Saturday, August 30, 2014


If I Stay

Chloë Grace Moretz,
Jamie Blackley


August 22, 2014

R.J. Cutler

Warner Bros. Pictures,
New Line Cinema,
Metro-Goldwyn-Mayer Pictures

1 hour 47 minutes



Being a fan of Chloë Grace Moretz, I'm game for whatever role she decides to choose next.  When I heard that her latest project was, for lack of a better term, a "chick-flick," I was more interested than actually excited for it.  The movie is basically about a girl pondering whether or not she wants to continue living life after a car accident has left her in a comatose state and as possibly the sole survivor of the crash.  Of course there's a hunky boyfriend, and of course there is a lot of drama present.  Getting past that, though, all that matters is if the film itself got enough things right to be considered good.  In the case of "If I Stay," I think it did.  Sure this isn't a perfect movie by any means, but for the most part, I actually enjoyed this movie more than I expected myself to.

First off, the acting in the film is actually better than one would expect. Chloë Grace Moretz might not be giving her best performance here, but as a whole, she pulls off her role fairly well and manages to carry this movie on her own for the most part. Blackley actually surprised me in the sense that he actually gave a decent performance and brought some emotion to the role. The other performances in the movie are nothing particularly special, though I will say that there’s a scene with Stacey Keach's character in a hospital room that was actually pretty emotional. Otherwise, nobody other than Moretz and Blackley really stood out for me.

The overall tones that the movie possessed were something of a mixed bag for me. On one hand, the film felt sappy, forced and too manipulative for my liking. On the other hand, there were moments of genuinely authentic and pleasant vibes that actually moved me and made me actually care for these characters.  When these pleasant moments were allowed to shine, the film strived and succeeded at keeping this critic invested.  Having said that, these moments don't make up for the flaws that this film unfortunately possesses.

Now for those who have read the book that this film is based on, the flaw I'm about to talk about may upset you.  However, there's a reason as to why I had this while watching the film. The editing in this film felt incredibly jumbled and got annoying to me a little. From what I've heard of from the book, the lead character Mia was recalling memories she had as she's having this comatose out of body experience. In the movie, that’s never addressed whatsoever, so instead it’s just randomly cutting to and from the hospital in every other scene, making it feel almost unnecessary in a way. Unless you read the book, I doubt many would catch on to that, as it’s never even shown that Mia is remembering things in the first place.  The ending of this movie also ticked me off quite a bit.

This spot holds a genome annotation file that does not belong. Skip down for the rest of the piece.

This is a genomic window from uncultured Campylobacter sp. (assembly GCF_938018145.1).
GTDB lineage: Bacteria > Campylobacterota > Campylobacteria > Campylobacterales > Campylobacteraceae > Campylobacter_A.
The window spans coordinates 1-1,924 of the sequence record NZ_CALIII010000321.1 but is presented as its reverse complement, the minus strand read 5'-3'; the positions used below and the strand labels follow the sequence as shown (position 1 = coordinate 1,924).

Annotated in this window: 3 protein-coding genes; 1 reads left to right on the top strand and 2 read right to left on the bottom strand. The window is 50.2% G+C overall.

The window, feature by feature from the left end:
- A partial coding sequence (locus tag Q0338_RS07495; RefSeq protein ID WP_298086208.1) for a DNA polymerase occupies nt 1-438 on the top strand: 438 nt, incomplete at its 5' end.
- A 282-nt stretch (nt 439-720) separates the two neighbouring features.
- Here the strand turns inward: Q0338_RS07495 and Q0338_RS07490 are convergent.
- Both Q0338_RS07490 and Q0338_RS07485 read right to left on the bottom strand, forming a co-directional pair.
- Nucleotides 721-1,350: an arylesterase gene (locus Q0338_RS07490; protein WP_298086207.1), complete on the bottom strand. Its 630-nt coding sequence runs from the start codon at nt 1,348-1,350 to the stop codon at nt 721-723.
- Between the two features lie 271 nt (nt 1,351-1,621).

We as an audience are given this intriguing and fascinating emotional climax about Mia choosing either to “stay” or “go” in terms of living, and then the screen fades to a white light. The screen then fades from the white light into the hospital room, where the last seconds of the movie is Mia simply opening her eyes.  The reason why this ticked me off is for two reasons:  The first reason is that it sets up for a sequel that I doubt many people who haven't read the book would actually want.  The second reason is that the close up shot of opening eyes has been done in countless other movies beforehand, so the surprise of that has worn its welcome and instead made me just say "really?" out loud.  If these two things were either better structured or unique in their own way, then I have a feeling that I would have enjoyed this movie more.

Despite the flaws that I found present here, I actually enjoyed "If I Stay" more than I expected to. Chloe Moretz and Jamie Blackley had solid chemistry and did solid jobs here in regards to their performances, the story kept me invested, and there were several scenes that moved me in both a happy and a sad way. If you’re a teen girl, or somebody who has read the book that this movie’s based on, I’d say check this movie out. From what I’ve heard, this actually stays true to the book, which is always a good sign. As for the guys, unless you’re like me and you either A.) like chick flicks, B.) rarely dislike movies, or C.) all of the above, this isn’t a movie made for you. And if your girlfriends drag you to this one, at least you’re giving the lady something that they’ll thank you for taking them to.  This isn't on the levels of something like "The Fault in Our Stars," but this is a young adult adaptation that I would recommend as a solid rental for a girl's sleepover party.


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